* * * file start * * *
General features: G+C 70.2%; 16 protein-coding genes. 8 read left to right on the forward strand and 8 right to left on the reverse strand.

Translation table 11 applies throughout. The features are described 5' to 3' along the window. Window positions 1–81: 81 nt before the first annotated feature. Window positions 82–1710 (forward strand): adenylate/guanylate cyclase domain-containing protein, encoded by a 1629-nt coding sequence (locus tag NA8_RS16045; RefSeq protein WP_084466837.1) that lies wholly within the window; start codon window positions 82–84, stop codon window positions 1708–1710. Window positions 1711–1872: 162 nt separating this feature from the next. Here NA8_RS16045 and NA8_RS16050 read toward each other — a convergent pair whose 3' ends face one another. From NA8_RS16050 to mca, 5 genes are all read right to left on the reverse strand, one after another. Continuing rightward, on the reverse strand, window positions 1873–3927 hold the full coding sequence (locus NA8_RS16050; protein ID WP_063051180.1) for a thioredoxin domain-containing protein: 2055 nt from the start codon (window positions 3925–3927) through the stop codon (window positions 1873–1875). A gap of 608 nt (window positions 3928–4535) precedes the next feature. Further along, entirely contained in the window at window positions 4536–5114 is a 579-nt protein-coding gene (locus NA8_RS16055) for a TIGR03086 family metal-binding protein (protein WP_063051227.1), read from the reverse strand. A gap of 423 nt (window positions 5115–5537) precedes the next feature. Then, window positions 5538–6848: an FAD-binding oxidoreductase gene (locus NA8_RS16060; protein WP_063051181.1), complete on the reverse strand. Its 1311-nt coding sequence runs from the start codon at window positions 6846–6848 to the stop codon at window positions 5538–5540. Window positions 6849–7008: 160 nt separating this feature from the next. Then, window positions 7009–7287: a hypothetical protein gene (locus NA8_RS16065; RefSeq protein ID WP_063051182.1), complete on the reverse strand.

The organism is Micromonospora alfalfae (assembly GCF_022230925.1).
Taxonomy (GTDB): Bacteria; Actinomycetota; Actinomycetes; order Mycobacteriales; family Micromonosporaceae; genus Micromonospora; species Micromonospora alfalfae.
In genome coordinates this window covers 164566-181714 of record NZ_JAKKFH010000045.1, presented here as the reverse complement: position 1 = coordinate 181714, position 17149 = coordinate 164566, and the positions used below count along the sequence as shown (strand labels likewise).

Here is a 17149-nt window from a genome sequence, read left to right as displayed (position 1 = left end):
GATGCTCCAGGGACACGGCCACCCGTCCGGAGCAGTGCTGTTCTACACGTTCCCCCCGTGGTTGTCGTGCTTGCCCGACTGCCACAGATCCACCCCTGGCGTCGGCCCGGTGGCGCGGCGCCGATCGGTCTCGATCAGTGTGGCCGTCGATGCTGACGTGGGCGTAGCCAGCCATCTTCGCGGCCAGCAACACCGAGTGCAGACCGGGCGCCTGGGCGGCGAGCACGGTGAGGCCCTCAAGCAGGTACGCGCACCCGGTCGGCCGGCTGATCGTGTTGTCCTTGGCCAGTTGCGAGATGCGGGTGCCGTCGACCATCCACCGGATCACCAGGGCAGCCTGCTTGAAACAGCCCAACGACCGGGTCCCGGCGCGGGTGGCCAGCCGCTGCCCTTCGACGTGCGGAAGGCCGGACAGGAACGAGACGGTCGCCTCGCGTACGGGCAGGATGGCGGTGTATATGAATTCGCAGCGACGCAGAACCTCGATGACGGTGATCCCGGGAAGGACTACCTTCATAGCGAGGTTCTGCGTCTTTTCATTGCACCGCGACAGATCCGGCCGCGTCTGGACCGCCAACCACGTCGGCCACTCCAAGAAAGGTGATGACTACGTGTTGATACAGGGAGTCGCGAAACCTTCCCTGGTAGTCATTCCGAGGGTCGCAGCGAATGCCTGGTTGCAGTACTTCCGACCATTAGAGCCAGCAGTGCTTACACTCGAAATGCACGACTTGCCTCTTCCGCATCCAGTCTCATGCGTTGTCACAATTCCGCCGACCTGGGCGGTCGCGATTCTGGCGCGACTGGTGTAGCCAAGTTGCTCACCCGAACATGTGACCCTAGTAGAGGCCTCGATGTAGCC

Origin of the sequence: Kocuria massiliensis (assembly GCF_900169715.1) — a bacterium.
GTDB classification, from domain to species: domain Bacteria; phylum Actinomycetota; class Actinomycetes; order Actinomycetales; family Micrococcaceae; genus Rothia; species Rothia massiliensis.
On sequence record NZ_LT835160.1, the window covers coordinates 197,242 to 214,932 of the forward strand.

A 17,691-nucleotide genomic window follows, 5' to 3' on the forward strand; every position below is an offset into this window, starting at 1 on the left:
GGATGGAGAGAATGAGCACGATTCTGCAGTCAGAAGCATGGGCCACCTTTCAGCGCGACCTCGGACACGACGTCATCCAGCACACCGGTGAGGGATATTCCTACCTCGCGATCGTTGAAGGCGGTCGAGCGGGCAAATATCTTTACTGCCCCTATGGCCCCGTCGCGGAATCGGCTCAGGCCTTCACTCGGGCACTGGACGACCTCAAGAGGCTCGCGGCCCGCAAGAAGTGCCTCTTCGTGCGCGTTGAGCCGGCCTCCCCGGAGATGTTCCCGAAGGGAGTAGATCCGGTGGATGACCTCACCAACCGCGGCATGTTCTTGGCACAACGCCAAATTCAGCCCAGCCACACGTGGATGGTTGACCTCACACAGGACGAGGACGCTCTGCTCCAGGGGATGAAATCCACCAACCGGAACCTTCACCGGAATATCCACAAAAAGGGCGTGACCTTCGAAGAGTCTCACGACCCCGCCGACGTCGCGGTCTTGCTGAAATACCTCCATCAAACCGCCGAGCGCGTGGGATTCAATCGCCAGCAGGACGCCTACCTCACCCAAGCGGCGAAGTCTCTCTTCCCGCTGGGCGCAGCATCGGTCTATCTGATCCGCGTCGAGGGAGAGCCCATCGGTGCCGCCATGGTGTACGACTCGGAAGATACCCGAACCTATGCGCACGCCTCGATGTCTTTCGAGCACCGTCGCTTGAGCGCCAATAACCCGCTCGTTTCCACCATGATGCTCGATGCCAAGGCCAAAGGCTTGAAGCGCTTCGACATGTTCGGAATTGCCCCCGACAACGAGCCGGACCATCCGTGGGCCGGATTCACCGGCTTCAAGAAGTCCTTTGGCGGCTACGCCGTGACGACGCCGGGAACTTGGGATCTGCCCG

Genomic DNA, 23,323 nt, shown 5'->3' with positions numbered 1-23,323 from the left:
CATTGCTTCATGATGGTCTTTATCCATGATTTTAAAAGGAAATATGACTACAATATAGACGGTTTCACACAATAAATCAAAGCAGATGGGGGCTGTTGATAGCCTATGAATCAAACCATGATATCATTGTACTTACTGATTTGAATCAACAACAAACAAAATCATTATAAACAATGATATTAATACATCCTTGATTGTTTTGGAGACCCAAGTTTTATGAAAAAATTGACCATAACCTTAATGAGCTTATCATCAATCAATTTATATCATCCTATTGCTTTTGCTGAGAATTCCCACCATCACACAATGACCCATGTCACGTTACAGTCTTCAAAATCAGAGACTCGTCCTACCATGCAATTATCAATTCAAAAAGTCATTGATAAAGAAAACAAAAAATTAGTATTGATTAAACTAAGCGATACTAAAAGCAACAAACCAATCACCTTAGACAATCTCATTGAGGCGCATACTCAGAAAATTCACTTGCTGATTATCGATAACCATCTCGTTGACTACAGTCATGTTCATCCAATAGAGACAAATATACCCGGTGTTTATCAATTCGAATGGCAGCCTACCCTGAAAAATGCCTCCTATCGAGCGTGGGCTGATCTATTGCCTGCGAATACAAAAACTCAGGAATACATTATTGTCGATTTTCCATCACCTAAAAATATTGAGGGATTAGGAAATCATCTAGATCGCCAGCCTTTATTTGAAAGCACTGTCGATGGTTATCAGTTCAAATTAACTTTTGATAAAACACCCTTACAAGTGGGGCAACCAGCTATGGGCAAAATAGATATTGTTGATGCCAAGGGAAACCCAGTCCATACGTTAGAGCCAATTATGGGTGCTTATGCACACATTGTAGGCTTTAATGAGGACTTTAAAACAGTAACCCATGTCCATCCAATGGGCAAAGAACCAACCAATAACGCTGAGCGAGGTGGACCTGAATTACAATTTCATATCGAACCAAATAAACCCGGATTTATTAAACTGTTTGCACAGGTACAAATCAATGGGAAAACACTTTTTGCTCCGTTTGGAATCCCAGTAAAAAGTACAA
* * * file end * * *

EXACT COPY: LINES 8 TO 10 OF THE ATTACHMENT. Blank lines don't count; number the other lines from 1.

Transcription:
Origin of the sequence: Kocuria massiliensis (assembly GCF_900169715.1) — a bacterium.
GTDB classification, from domain to species: domain Bacteria; phylum Actinomycetota; class Actinomycetes; order Actinomycetales; family Micrococcaceae; genus Rothia; species Rothia massiliensis.
On sequence record NZ_LT835160.1, the window covers coordinates 197,242 to 214,932 of the forward strand.